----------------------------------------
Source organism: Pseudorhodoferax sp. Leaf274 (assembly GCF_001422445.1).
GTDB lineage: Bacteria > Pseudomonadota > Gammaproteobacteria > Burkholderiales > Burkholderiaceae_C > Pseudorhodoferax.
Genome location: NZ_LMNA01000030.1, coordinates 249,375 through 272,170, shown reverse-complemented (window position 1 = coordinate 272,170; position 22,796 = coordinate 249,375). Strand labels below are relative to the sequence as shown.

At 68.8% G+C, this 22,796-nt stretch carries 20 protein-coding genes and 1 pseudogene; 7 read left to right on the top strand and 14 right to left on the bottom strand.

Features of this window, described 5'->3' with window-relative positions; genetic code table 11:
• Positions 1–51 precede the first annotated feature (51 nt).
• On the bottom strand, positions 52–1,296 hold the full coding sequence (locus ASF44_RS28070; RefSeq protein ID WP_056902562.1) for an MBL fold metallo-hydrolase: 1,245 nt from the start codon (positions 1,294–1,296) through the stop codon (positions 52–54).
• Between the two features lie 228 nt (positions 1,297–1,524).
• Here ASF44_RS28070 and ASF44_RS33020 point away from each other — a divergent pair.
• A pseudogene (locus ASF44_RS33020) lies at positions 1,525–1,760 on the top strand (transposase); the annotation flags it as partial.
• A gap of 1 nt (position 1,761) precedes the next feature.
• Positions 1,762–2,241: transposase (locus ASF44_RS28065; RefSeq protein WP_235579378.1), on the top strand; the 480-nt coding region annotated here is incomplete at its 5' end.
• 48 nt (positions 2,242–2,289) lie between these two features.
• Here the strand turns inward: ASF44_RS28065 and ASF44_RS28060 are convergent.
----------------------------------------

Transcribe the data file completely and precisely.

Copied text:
Source organism: Pseudorhodoferax sp. Leaf274 (assembly GCF_001422445.1).
GTDB lineage: Bacteria > Pseudomonadota > Gammaproteobacteria > Burkholderiales > Burkholderiaceae_C > Pseudorhodoferax.
Genome location: NZ_LMNA01000030.1, coordinates 249,375 through 272,170, shown reverse-complemented (window position 1 = coordinate 272,170; position 22,796 = coordinate 249,375). Strand labels below are relative to the sequence as shown.

At 68.8% G+C, this 22,796-nt stretch carries 20 protein-coding genes and 1 pseudogene; 7 read left to right on the top strand and 14 right to left on the bottom strand.

Features of this window, described 5'->3' with window-relative positions; genetic code table 11:
• Positions 1–51 precede the first annotated feature (51 nt).
• On the bottom strand, positions 52–1,296 hold the full coding sequence (locus ASF44_RS28070; RefSeq protein ID WP_056902562.1) for an MBL fold metallo-hydrolase: 1,245 nt from the start codon (positions 1,294–1,296) through the stop codon (positions 52–54).
• Between the two features lie 228 nt (positions 1,297–1,524).
• Here ASF44_RS28070 and ASF44_RS33020 point away from each other — a divergent pair.
• A pseudogene (locus ASF44_RS33020) lies at positions 1,525–1,760 on the top strand (transposase); the annotation flags it as partial.
• A gap of 1 nt (position 1,761) precedes the next feature.
• Positions 1,762–2,241: transposase (locus ASF44_RS28065; RefSeq protein WP_235579378.1), on the top strand; the 480-nt coding region annotated here is incomplete at its 5' end.
• 48 nt (positions 2,242–2,289) lie between these two features.
• Here the strand turns inward: ASF44_RS28065 and ASF44_RS28060 are convergent.